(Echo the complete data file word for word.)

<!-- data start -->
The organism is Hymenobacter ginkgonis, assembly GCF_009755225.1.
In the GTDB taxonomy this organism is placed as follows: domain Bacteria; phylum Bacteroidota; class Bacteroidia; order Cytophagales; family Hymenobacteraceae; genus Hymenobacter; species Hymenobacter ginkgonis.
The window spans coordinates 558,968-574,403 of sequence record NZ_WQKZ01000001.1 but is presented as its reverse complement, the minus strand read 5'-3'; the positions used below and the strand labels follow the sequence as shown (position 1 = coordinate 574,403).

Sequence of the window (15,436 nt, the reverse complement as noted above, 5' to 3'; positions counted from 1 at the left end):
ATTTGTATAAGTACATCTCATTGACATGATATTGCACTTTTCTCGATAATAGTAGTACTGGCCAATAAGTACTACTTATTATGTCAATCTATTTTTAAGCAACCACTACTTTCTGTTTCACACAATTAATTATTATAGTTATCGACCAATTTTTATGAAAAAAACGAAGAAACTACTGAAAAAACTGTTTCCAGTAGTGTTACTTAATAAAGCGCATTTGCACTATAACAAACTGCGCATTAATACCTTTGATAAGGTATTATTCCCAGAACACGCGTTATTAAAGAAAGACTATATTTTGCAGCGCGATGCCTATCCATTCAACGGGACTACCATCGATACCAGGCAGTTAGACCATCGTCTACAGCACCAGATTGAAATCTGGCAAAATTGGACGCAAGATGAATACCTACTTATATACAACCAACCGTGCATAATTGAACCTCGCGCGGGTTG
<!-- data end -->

The organism is Hymenobacter ginkgonis, assembly GCF_009755225.1.
In the GTDB taxonomy this organism is placed as follows: domain Bacteria; phylum Bacteroidota; class Bacteroidia; order Cytophagales; family Hymenobacteraceae; genus Hymenobacter; species Hymenobacter ginkgonis.
The window spans coordinates 558,968-574,403 of sequence record NZ_WQKZ01000001.1 but is presented as its reverse complement, the minus strand read 5'-3'; the positions used below and the strand labels follow the sequence as shown (position 1 = coordinate 574,403).

Sequence of the window (15,436 nt, the reverse complement as noted above, 5' to 3'; positions counted from 1 at the left end):
ATTTGTATAAGTACATCTCATTGACATGATATTGCACTTTTCTCGATAATAGTAGTACTGGCCAATAAGTACTACTTATTATGTCAATCTATTTTTAAGCAACCACTACTTTCTGTTTCACACAATTAATTATTATAGTTATCGACCAATTTTTATGAAAAAAACGAAGAAACTACTGAAAAAACTGTTTCCAGTAGTGTTACTTAATAAAGCGCATTTGCACTATAACAAACTGCGCATTAATACCTTTGATAAGGTATTATTCCCAGAACACGCGTTATTAAAGAAAGACTATATTTTGCAGCGCGATGCCTATCCATTCAACGGGACTACCATCGATACCAGGCAGTTAGACCATCGTCTACAGCACCAGATTGAAATCTGGCAAAATTGGACGCAAGATGAATACCTACTTATATACAACCAACCGTGCATAATTGAACCTCGCGCGGGTTG